If you see a good deal, have high cash reserves and especially if you can do something like a duplex owner occupy to get a better rate while having a place to live that you can carry on your own (with the added bonus of buying down your monthly if a renter works out) that might give you the most manageable scenerio.  But managing a rental and properly screening tenants can be a big PITA and if you are worried about vacancies I expect more not less volatility on that front in the next few years.

I would also only do it in a really strong rental market, where even with more vacancies the market will remain strong and the trade off is the deals tend to be less great in those areas.   

sammybiker

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Re: Vacancy Rates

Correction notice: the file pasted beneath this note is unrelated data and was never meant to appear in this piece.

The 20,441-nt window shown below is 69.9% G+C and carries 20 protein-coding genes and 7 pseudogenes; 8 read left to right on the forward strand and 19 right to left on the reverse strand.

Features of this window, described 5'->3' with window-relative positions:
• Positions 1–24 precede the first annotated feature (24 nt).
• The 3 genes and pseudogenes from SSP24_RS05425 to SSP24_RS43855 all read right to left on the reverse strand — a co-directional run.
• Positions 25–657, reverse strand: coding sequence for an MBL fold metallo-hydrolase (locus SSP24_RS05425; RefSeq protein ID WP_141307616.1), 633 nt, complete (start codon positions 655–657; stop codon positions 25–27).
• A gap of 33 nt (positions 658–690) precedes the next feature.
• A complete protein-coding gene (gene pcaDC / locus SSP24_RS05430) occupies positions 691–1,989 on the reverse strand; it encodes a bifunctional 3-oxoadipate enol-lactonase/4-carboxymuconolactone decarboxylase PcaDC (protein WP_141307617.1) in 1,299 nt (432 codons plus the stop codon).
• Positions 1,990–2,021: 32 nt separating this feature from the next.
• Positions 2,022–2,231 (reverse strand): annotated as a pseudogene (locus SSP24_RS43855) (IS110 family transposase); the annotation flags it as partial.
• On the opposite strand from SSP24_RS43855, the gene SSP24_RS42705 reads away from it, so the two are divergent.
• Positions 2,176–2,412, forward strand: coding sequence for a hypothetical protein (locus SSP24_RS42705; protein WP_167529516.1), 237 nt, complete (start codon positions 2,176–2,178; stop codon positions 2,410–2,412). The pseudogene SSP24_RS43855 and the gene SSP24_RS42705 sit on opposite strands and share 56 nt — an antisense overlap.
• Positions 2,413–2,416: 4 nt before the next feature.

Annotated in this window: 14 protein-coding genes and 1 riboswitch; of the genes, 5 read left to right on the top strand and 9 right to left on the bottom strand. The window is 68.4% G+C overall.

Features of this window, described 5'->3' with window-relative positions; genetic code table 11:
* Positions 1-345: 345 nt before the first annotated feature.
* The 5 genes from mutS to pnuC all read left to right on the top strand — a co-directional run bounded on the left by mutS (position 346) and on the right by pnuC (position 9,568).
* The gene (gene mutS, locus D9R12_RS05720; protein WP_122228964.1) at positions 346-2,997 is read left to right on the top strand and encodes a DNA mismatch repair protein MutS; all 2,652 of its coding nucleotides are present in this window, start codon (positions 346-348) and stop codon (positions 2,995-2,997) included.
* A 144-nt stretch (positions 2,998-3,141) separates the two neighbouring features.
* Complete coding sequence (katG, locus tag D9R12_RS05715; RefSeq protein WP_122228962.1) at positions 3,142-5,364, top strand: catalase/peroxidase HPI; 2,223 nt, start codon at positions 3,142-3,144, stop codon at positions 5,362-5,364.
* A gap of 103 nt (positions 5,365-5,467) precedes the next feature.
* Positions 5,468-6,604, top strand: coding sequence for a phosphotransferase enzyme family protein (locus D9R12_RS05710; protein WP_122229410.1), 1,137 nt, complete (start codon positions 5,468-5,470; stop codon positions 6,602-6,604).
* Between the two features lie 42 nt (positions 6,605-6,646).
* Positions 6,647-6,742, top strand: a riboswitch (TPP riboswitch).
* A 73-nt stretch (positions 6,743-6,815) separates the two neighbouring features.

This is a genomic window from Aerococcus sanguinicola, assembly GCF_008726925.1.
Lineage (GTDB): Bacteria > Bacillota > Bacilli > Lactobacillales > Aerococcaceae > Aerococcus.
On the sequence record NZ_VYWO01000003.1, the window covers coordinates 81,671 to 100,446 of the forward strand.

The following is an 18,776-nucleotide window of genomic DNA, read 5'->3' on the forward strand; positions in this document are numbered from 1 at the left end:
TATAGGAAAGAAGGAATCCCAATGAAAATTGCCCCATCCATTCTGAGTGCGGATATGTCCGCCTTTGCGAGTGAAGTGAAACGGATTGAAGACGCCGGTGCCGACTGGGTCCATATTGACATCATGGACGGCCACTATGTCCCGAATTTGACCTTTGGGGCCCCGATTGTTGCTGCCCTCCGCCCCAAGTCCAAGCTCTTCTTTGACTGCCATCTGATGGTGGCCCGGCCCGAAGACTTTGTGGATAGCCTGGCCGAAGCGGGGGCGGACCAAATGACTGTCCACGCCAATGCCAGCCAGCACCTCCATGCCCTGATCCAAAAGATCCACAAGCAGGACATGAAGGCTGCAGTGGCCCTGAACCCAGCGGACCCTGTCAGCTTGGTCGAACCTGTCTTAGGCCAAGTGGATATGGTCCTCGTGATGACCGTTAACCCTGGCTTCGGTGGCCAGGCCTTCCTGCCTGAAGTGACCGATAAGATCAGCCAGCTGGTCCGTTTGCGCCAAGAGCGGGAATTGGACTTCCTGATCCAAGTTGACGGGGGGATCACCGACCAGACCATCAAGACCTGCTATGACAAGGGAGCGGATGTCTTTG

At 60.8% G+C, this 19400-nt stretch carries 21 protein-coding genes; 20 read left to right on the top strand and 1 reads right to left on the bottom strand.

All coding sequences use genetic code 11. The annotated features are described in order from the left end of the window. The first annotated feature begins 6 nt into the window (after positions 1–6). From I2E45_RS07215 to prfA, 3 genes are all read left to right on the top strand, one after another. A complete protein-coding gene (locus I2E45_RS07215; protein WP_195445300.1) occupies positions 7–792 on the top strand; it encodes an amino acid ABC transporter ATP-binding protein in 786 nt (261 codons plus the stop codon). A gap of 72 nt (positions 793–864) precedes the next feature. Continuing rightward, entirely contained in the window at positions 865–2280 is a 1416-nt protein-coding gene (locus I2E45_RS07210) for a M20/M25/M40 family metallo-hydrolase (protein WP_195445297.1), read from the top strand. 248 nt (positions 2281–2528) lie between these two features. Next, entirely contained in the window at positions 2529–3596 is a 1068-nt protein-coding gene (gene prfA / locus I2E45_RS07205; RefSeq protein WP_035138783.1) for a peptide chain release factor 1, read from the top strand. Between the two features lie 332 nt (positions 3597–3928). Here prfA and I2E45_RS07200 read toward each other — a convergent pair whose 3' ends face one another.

« Reply #3 on: August 04, 2020, 12:01:26 PM »
Managing yourself or w/PM?  Properties are near you or long distance?

My vacancy is <5% long distance with a property manager when I stay on them.  If I was managing myself, this would be <2%.

*This is for a stabilized portfolio. The first couple of years getting everything ironed out skew the data, especially when doing full gut rehabs.

**I don't know of a good online resource.  I would contact a few local property managers and see what their renters list is and what their feedback is on demand.  I have (3) PMs across (2) very different economic driven states and all have lists of renters waiting on properties in decent areas and school districts.

I find most of my vacancy stems not from lack of renters but the lack of urgency during turnovers, when one tenant moves out, water/utilities need to be transferred, inspection done, clean-up, paint touch-up, minor repairs, list and then showings.  That's where the bulk of the vacancy comes, especially when PMs are involved. When managing yourself, barring major repairs or renovations, you can sequence everything so that there is almost 0 downtime.

SndcxxJ

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Re: Vacancy Rates
« Reply #4 on: August 13, 2020, 08:57:31 PM »